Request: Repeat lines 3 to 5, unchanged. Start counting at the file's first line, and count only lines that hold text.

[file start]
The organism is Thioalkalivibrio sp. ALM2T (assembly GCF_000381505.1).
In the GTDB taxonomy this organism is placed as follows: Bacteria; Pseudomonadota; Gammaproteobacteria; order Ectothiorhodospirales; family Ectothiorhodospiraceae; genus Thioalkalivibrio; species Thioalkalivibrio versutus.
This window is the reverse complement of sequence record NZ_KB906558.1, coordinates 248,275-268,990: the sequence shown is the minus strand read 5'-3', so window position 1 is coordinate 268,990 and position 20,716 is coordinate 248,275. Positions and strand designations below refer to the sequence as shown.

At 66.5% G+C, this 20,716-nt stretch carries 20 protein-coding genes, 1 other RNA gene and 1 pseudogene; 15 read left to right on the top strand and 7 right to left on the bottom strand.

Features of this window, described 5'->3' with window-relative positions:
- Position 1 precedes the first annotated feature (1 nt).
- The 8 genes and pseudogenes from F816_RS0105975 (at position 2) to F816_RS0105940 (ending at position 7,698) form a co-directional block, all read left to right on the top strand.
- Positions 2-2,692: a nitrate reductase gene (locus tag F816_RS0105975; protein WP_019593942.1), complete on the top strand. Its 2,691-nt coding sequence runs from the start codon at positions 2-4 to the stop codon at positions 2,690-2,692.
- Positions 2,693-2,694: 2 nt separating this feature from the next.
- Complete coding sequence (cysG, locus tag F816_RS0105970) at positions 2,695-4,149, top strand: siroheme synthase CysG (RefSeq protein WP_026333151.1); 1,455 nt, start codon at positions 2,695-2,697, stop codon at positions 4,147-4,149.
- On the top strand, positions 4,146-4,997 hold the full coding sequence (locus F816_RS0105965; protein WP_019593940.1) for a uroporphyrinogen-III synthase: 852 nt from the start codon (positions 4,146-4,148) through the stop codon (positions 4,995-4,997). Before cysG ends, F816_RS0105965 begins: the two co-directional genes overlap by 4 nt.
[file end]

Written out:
This window is the reverse complement of sequence record NZ_KB906558.1, coordinates 248,275-268,990: the sequence shown is the minus strand read 5'-3', so window position 1 is coordinate 268,990 and position 20,716 is coordinate 248,275. Positions and strand designations below refer to the sequence as shown.

At 66.5% G+C, this 20,716-nt stretch carries 20 protein-coding genes, 1 other RNA gene and 1 pseudogene; 15 read left to right on the top strand and 7 right to left on the bottom strand.

Features of this window, described 5'->3' with window-relative positions: